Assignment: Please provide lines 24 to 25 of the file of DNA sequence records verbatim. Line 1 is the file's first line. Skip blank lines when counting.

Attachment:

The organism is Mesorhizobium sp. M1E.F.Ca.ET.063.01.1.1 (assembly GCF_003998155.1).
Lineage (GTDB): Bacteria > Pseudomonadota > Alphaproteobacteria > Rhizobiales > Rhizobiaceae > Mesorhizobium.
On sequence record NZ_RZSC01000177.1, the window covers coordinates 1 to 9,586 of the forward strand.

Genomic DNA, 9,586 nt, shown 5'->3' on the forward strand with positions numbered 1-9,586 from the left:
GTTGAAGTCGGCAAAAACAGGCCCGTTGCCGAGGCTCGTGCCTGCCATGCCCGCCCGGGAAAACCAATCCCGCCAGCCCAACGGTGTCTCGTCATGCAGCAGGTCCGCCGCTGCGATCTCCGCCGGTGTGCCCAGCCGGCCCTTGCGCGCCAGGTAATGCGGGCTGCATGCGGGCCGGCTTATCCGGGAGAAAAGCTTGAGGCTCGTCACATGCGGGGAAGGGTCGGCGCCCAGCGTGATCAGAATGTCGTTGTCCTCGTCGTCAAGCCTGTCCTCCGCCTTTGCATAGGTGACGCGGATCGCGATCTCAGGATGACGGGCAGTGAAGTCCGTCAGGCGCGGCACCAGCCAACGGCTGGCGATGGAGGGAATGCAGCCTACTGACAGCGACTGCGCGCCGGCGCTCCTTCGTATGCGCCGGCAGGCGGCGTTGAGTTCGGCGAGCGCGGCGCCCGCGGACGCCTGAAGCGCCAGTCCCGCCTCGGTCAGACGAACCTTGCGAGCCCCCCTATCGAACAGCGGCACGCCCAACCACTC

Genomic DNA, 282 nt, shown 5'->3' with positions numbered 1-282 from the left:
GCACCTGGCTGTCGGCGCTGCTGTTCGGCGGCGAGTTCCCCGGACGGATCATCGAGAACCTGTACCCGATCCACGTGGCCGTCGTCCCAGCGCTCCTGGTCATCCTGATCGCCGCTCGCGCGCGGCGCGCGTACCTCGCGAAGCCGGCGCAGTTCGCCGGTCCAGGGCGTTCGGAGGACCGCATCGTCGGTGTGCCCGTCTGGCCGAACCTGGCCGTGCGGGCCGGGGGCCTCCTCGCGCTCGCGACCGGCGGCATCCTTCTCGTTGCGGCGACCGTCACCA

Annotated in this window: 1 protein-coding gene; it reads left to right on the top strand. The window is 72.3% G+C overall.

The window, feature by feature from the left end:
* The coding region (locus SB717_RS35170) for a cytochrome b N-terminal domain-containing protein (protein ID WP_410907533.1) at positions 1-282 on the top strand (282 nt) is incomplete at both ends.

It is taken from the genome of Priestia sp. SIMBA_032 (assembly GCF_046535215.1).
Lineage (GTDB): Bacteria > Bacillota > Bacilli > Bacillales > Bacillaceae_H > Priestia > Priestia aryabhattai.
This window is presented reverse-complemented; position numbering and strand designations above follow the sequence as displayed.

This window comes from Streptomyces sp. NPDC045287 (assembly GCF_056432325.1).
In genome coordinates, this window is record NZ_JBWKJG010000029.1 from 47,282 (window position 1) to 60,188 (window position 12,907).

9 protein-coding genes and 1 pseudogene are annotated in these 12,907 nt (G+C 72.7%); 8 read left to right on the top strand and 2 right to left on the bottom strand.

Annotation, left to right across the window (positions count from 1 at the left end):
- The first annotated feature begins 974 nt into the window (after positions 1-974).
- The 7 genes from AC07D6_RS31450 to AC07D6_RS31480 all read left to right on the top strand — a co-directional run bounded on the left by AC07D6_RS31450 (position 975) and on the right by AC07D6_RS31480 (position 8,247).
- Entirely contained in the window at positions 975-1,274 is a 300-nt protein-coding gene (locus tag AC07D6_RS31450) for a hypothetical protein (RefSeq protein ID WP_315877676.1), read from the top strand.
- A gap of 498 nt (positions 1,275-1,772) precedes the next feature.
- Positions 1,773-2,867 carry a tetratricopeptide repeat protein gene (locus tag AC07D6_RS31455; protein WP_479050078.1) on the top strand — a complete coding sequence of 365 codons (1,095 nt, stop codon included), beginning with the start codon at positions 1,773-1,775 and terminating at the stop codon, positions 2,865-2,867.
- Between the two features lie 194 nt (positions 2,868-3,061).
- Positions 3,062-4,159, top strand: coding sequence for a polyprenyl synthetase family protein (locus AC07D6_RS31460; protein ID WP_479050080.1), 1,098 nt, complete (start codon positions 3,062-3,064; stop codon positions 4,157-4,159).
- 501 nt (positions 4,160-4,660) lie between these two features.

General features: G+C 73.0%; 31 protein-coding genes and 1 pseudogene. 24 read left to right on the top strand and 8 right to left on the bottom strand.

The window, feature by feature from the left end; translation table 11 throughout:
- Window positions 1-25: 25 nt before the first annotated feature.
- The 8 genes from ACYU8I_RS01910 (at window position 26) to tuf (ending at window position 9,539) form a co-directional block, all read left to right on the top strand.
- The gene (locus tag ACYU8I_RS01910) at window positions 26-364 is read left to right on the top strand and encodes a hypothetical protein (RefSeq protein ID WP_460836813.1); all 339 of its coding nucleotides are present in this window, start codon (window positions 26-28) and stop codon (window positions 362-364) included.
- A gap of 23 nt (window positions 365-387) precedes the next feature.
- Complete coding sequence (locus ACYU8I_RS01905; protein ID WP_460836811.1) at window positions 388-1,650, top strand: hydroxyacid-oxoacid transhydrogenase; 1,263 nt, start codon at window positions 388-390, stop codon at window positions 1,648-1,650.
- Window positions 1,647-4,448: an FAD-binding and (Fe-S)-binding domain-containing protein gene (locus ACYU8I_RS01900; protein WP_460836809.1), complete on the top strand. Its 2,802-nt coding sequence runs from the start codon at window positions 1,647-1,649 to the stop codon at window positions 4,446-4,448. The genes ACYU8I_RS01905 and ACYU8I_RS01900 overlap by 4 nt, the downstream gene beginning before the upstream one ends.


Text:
- Positions 3,062-4,159, top strand: coding sequence for a polyprenyl synthetase family protein (locus AC07D6_RS31460; protein ID WP_479050080.1), 1,098 nt, complete (start codon positions 3,062-3,064; stop codon positions 4,157-4,159).
- 501 nt (positions 4,160-4,660) lie between these two features.